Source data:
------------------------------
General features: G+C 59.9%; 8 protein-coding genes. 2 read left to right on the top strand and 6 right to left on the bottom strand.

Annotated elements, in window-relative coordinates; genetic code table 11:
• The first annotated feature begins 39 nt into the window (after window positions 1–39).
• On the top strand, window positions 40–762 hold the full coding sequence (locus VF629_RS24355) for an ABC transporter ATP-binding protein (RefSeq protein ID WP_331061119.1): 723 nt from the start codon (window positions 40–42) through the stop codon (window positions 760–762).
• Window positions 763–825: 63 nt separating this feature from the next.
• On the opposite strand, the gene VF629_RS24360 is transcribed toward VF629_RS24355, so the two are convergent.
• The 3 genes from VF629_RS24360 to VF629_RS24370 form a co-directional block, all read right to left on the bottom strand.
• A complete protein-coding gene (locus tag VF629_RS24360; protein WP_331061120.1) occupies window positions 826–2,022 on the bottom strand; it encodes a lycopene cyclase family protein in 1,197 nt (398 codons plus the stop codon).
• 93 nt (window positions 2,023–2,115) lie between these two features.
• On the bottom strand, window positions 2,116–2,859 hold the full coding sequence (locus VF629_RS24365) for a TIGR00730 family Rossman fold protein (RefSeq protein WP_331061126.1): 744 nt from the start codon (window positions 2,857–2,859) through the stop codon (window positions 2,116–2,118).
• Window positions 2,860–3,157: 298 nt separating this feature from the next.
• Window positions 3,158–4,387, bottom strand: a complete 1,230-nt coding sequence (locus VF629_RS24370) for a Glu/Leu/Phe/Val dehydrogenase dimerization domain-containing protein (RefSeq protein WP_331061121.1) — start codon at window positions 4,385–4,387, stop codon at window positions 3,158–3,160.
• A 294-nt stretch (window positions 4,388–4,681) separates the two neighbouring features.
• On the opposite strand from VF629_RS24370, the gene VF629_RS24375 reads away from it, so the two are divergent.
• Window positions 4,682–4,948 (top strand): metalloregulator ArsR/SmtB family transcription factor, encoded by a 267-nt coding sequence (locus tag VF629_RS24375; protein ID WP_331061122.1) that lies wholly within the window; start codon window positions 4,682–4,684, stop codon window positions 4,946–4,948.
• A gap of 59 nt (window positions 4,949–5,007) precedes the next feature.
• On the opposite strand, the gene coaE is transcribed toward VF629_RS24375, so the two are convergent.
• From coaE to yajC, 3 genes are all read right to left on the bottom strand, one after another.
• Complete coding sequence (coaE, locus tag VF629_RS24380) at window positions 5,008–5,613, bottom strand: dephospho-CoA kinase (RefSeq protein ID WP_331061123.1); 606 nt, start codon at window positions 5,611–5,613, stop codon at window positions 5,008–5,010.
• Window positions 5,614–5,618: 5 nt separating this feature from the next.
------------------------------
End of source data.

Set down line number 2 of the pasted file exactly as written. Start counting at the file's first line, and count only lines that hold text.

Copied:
Annotated elements, in window-relative coordinates; genetic code table 11: